The International Affairs major offers students an interdisciplinary approach to studying global issues such as pandemics, climate change, racial justice, economic inequality, religious conflict, and war. Courses in history, politics, and economics help you understand the roots of these challenges from multiple angles. Courses in language and culture help you understand differences in how people view these challenges. Armed with a comprehensive understanding of global issues, our students leave Marquette qualified for internationally oriented careers.
What's more, we offer internationally focused internship experiences during a semester in Washington D.C. through the Les Aspin Center or through the Kleczka Program in Milwaukee. We also make it easy for students to study abroad by counting most international coursework toward the major. When it comes time to graduate, our extensive alumni network helps students get jobs in internationally oriented government agencies, non-governmental organizations, international business, and media organizations. The International Affairs major allows students to choose from six concentrations, focusing on the issues that most interest them.
- Area Studies
- Cross-Cultural Studies
- International Political Economy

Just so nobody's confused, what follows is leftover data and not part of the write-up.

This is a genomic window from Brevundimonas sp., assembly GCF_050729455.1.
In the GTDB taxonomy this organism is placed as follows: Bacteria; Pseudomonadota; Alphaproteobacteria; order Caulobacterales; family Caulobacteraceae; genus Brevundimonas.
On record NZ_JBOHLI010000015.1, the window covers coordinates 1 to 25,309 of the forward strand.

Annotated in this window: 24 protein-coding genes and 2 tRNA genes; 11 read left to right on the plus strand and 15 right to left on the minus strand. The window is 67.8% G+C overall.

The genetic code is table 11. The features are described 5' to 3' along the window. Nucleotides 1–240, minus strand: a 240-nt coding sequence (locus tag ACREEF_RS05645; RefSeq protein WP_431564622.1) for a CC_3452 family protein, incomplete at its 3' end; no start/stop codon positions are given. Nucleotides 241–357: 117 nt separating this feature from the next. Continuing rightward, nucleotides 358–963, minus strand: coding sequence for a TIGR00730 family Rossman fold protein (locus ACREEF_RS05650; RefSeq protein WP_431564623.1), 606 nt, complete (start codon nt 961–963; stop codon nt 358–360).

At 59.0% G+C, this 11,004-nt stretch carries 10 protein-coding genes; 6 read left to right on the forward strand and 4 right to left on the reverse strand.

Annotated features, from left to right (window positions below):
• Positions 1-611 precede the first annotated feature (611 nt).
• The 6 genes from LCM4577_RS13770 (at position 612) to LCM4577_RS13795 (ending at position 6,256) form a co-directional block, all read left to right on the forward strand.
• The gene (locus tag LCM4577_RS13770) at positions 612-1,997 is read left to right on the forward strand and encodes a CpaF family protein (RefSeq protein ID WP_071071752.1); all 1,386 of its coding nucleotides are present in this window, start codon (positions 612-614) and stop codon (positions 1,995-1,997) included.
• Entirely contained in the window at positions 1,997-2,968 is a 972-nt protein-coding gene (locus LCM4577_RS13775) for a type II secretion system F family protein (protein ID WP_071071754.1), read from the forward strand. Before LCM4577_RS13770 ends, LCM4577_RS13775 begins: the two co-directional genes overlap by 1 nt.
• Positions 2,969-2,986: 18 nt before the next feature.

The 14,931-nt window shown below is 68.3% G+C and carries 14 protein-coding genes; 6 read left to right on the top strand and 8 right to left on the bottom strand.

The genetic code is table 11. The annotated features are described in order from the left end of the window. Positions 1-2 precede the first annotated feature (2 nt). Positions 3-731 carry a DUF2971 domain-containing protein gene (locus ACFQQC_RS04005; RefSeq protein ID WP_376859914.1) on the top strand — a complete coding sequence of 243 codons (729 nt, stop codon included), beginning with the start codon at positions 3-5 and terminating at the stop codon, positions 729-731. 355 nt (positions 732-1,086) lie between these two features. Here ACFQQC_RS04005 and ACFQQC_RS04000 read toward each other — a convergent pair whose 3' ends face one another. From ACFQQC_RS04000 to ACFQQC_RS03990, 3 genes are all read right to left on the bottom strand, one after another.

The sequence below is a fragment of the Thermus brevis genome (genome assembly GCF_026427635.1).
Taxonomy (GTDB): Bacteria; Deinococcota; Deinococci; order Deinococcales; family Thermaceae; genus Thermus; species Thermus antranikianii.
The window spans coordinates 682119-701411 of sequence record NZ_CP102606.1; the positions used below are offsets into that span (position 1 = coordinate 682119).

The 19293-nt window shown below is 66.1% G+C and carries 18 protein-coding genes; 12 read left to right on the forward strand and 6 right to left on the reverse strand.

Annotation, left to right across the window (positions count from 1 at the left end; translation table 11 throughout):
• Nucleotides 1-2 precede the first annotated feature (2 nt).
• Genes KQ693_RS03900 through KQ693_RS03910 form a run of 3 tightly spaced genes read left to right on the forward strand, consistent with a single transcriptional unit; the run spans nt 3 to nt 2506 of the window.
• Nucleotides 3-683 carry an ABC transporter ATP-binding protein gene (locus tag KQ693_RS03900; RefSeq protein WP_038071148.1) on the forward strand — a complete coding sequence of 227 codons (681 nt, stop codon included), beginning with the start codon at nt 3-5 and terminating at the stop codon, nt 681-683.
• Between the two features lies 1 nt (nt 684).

- International Political-Military Relations
- Peace Studies
- Individualized Concentration
Eleven courses total (33 credits):
- six common courses (18 cr. hrs.)
- four concentration courses (12 cr. hrs.)
- one capstone course completed in the student's final spring term (3 cr. hrs.).
The major requires students to demonstrate intermediate-level competency in statistical literacy or a second language. Completing both requirements is strongly encouraged since literacy in statistics and a second language will serve graduates very well. At minimum, students must:
- Complete one of the following statistics courses: BUAD 1560, MATH 1700, SOCI 2060
- Demonstrate a second-language competency through the 2002 or 2003 level
Because these language courses and stats courses are not counted among the six common courses, they can be used towards a separate major or minor (e.g., international business, economics, or a foreign language).
For students studying abroad, courses completed overseas may be used to fulfill concentration requirements with the approval of the INIA Program Director.
Common Requirements >>